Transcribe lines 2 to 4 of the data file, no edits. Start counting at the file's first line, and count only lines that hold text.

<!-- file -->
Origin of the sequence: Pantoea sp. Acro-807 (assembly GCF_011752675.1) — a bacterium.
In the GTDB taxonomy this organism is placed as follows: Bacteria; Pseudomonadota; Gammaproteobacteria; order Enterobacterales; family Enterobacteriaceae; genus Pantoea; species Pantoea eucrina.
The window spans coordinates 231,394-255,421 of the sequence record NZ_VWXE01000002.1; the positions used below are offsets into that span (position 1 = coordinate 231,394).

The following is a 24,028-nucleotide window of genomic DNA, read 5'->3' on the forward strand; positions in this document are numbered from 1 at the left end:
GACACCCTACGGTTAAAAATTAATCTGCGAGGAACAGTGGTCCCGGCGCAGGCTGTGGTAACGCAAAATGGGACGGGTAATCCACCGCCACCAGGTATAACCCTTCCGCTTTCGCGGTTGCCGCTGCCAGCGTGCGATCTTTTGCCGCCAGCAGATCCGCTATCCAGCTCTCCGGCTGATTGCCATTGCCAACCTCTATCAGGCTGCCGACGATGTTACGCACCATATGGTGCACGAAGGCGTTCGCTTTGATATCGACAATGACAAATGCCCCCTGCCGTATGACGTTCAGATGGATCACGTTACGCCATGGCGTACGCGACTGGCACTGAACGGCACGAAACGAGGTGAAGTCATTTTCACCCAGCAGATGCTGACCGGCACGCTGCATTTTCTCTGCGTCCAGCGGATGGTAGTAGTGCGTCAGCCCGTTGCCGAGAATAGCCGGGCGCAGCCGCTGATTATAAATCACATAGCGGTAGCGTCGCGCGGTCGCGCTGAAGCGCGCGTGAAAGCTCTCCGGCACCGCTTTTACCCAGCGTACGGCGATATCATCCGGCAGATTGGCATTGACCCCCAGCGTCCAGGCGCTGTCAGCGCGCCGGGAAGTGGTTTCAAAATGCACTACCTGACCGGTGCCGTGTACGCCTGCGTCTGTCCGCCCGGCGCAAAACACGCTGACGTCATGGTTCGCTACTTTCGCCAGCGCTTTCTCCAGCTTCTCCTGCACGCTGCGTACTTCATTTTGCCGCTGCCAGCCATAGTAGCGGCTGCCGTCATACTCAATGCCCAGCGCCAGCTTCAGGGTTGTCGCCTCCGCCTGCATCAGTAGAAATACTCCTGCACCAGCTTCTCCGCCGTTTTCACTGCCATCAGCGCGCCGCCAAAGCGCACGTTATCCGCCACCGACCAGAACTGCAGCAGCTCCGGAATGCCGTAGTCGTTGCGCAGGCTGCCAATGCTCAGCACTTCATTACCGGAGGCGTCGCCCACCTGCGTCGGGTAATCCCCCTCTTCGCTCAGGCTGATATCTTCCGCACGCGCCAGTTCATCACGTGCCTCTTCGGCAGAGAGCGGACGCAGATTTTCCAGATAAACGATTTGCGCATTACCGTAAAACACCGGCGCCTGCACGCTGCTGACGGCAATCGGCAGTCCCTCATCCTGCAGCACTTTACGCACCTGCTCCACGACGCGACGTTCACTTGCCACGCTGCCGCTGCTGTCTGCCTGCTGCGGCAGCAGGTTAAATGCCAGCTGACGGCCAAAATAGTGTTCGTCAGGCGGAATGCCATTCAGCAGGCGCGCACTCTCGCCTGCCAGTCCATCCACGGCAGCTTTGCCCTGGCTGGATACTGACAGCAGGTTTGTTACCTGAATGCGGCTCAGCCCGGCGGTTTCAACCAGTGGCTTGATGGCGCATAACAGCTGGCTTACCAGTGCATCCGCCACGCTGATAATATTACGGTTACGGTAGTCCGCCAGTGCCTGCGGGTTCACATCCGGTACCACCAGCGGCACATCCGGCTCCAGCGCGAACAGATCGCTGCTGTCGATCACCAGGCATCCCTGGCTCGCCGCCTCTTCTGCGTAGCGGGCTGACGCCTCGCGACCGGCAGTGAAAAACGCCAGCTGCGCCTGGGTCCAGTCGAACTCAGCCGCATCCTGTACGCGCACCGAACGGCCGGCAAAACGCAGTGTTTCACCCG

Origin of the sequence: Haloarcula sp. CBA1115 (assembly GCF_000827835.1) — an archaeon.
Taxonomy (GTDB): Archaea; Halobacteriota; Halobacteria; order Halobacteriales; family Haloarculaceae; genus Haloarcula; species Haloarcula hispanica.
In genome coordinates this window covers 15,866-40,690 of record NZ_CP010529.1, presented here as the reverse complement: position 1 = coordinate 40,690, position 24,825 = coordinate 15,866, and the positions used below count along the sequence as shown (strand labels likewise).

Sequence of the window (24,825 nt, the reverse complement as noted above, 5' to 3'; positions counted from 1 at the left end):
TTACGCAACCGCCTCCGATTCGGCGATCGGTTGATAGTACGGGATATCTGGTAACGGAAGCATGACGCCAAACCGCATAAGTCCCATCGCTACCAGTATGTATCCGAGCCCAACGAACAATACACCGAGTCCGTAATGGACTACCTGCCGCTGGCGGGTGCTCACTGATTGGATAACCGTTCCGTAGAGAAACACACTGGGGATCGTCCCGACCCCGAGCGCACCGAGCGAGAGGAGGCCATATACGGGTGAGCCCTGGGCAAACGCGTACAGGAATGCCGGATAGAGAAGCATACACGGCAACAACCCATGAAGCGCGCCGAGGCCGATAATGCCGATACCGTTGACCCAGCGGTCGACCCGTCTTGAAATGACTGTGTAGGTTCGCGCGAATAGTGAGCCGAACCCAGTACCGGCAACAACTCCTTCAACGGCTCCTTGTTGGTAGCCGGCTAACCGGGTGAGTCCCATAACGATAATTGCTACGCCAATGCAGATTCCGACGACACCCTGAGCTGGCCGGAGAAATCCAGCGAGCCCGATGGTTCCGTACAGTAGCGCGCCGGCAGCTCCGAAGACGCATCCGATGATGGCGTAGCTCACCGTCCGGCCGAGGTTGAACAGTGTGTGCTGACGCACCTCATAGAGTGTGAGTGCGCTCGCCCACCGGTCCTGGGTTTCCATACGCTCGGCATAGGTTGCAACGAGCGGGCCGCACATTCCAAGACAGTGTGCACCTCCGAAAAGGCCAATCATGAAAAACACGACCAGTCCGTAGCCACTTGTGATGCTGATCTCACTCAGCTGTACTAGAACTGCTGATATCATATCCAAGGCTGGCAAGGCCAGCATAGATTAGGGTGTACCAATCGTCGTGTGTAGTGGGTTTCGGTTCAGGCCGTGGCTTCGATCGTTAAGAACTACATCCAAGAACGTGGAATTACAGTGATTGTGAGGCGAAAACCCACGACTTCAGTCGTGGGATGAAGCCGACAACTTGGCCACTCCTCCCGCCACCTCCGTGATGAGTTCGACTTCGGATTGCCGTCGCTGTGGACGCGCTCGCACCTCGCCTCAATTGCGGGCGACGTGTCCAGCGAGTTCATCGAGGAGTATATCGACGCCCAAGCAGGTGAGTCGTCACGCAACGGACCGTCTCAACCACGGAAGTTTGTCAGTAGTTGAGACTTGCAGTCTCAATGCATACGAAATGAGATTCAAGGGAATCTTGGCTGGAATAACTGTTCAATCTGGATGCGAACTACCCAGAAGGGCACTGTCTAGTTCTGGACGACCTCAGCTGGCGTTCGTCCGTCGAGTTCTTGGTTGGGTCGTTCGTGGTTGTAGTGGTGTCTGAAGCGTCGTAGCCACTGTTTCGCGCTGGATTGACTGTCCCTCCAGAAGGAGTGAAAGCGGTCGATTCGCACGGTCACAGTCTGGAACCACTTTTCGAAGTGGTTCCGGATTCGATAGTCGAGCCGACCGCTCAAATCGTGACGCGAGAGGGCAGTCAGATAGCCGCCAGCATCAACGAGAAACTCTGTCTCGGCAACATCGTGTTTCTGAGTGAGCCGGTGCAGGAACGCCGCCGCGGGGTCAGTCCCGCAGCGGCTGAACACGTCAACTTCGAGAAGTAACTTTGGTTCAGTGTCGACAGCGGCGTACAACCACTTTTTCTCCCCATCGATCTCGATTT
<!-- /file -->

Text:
In the GTDB taxonomy this organism is placed as follows: Bacteria; Pseudomonadota; Gammaproteobacteria; order Enterobacterales; family Enterobacteriaceae; genus Pantoea; species Pantoea eucrina.
The window spans coordinates 231,394-255,421 of the sequence record NZ_VWXE01000002.1; the positions used below are offsets into that span (position 1 = coordinate 231,394).

The following is a 24,028-nucleotide window of genomic DNA, read 5'->3' on the forward strand; positions in this document are numbered from 1 at the left end: